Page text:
Many students at Texas Tech University and across the country risk changing their major in pursuit of happiness.
At Texas Tech, an average student has the potential to choose from 12 different colleges and 88 different courses of study. On average, 80 percent of college students in the U.S. changes their major at least once, according to the National Center for Education Statistics.
This fact has proven to be troublesome for some students who choose their major right out of high school. For some, it is worth the wait of staying “undeclared” or “undecided.”
For Ashleigh Hernandez, a junior public relations major from California, staying in the “undecided” realm after high school graduation was more appealing than choosing a major she knew she would not be interested in. She attended a community college in California until she figured out what major she wanted to pursue.
“I decided to be a (public relations) major before I moved to Texas Tech,” Hernandez said. “I knew that my strengths lied not in math or science. There weren’t really any (public relations programs) that impressed me in California.”
Hernandez said after a bit of research, she realized public relations was what she wanted to major in and started researching schools outside of California.
“Tech was ranked higher nationally than any of the California schools and I came and visited and they had so much to offer here,” she said.
Hernandez does not plan on changing her major in the future.
Carolyn Owen, a junior electronic media and communication major, started her academic career on an entirely different route than she ended up taking.
“Originally, my major was music in vocal performance,” Owen said. “I am a classically trained musician, have been singing since I was 11 and have premiered at an opera in New York City.”
Owen said the opera occurred right around the time she started to plan for college and it heavily influenced her choice in choosing the Texas Tech University School of Music.
“I had a plan, I wanted to become a music therapist and do performances on the side with professional credits,” Owen said. “I really believed in my heart that’s what I wanted.”
When she actually experienced classes based on that measure, Owen realized she wanted something different.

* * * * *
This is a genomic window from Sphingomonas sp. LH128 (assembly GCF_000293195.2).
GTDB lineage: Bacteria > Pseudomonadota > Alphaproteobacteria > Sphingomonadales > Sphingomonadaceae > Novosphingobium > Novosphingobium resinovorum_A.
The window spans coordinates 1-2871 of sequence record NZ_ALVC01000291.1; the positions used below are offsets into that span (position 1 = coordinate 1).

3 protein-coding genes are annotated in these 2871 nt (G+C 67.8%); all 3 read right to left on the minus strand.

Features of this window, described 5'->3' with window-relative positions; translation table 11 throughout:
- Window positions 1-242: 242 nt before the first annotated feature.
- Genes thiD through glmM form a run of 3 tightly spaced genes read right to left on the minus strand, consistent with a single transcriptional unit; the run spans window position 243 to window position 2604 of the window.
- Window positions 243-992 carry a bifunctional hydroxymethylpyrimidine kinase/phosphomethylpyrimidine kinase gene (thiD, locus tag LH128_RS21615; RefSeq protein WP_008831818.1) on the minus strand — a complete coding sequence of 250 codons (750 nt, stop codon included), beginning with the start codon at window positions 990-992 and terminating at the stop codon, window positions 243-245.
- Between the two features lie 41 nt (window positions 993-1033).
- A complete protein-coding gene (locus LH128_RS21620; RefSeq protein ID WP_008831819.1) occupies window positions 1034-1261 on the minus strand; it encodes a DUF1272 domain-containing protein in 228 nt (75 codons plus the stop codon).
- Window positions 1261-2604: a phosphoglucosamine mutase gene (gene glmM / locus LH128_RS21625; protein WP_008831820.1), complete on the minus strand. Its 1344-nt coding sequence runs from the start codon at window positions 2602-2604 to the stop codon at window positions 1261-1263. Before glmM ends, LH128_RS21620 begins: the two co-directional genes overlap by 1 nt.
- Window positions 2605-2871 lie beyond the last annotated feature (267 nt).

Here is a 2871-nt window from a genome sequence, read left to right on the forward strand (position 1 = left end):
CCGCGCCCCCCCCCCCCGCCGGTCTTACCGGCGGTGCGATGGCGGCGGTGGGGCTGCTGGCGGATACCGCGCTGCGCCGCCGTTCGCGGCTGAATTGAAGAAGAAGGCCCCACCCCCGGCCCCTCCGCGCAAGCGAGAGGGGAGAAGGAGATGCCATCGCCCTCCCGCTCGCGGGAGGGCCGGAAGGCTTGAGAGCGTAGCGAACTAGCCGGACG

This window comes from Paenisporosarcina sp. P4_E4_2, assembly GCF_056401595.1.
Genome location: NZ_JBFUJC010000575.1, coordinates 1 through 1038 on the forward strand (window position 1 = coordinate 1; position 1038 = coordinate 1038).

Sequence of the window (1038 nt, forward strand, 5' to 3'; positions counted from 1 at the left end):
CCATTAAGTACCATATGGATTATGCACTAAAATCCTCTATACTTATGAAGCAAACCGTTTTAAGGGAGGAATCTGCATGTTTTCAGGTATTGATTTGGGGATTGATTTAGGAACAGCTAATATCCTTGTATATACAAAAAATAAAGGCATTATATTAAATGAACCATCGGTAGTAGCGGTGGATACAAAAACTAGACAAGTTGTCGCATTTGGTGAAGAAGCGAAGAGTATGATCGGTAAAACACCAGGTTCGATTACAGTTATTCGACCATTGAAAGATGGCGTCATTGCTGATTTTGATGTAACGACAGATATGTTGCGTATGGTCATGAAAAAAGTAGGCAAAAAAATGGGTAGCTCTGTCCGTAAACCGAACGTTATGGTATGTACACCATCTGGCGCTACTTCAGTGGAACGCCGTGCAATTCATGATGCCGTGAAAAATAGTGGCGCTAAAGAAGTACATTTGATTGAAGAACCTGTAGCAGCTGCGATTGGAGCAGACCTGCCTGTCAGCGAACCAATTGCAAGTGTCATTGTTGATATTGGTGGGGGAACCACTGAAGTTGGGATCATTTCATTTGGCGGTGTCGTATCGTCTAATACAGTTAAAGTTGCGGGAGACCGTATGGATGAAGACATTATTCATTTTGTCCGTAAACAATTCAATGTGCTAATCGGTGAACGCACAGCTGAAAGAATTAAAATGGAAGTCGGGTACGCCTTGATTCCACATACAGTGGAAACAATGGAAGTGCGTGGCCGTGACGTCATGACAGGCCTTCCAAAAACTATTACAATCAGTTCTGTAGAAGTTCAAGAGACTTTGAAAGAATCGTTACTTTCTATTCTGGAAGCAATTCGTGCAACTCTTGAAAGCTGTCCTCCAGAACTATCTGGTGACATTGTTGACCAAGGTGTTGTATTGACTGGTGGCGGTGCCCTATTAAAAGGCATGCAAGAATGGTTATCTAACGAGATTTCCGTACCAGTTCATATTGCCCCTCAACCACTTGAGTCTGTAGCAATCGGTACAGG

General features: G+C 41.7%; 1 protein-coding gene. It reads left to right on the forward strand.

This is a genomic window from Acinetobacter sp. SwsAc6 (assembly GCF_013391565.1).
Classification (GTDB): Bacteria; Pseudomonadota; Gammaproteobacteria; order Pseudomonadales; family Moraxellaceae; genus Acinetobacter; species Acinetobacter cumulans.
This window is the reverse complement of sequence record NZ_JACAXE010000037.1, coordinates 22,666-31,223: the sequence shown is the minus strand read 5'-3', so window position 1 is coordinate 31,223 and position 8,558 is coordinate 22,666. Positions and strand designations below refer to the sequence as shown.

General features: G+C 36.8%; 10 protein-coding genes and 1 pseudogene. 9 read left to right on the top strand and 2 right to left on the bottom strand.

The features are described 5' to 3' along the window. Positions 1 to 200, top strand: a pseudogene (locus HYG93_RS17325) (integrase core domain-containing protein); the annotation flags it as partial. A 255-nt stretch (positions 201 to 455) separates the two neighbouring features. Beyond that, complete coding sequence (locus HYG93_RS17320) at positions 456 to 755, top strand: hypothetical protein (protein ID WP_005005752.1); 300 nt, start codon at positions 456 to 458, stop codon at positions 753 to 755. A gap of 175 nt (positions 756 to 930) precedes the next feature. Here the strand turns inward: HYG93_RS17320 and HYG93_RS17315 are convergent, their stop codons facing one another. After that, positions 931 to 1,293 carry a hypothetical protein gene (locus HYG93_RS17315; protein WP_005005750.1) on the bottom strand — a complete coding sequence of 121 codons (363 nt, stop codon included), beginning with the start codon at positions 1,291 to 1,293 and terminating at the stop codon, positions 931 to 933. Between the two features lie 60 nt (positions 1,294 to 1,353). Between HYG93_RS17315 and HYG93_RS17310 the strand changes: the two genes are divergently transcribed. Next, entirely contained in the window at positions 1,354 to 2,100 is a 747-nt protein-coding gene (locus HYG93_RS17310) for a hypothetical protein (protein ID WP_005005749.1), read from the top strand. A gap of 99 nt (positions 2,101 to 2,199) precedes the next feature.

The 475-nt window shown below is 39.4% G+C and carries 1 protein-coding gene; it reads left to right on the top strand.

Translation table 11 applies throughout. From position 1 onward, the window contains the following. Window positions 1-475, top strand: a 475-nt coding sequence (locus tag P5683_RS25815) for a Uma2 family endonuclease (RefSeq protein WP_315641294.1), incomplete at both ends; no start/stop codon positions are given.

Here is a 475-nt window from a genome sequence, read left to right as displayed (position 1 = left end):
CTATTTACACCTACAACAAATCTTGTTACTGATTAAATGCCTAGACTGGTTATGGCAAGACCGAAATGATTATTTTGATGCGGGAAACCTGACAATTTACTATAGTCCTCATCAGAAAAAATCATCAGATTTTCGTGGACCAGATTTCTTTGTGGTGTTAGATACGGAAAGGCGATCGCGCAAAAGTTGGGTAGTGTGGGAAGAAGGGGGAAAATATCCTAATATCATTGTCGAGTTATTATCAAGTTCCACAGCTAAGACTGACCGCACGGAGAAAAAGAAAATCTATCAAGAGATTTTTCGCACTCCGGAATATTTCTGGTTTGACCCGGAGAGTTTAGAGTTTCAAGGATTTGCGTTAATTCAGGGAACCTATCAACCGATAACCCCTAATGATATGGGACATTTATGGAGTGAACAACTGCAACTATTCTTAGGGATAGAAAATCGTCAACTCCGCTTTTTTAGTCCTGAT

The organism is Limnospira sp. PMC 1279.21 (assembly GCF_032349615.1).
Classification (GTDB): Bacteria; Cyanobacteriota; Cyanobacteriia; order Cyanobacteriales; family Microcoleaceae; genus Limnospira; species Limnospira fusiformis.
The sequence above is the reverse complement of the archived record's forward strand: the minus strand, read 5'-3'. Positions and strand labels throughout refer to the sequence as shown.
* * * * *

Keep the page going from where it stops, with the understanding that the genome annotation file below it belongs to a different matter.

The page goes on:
“It wasn’t for me,” Owen said. “I decided to pursue my other passion in media. Music is still one of the most important things in my life but since I changed my major, I’m the happiest I’ve ever been.”
Owen fit the statistic perfectly, changing her major once after choosing something right out of high school. For others like Ricardo Cortez, it took trial and error to finally realize their true passion.
Cortez, a transfer student and senior electronic media and communication major, says he has changed his major throughout his academic career a total of five times.
“First, I was a psychology major,” Cortez said. “It’s still an interesting topic for me but I was worried about job security.”
His next two choices were biology and pre-med. Having a father who was a physician, Cortez said he grew up with an interest in medicine. After a trial semester, he changed his major for a fourth time to pre-nursing. Cortez had the opportunity to be on KTXT 88.1 The Raider, which made him realize medicine was not where he wanted to be.
“I heard about it through my best friend who egged me on to try volunteering,” Cortez said. “It was never my intention to do radio but that soon changed after I tried it.”
Cortez said the only thing that concerned him about choosing and changing his major for a fifth time to electronic media and communications was the worry of graduating on time, however, it seemed he was on the right track.
“I don’t know how, but it looks like it’s going to happen,” Cortez said.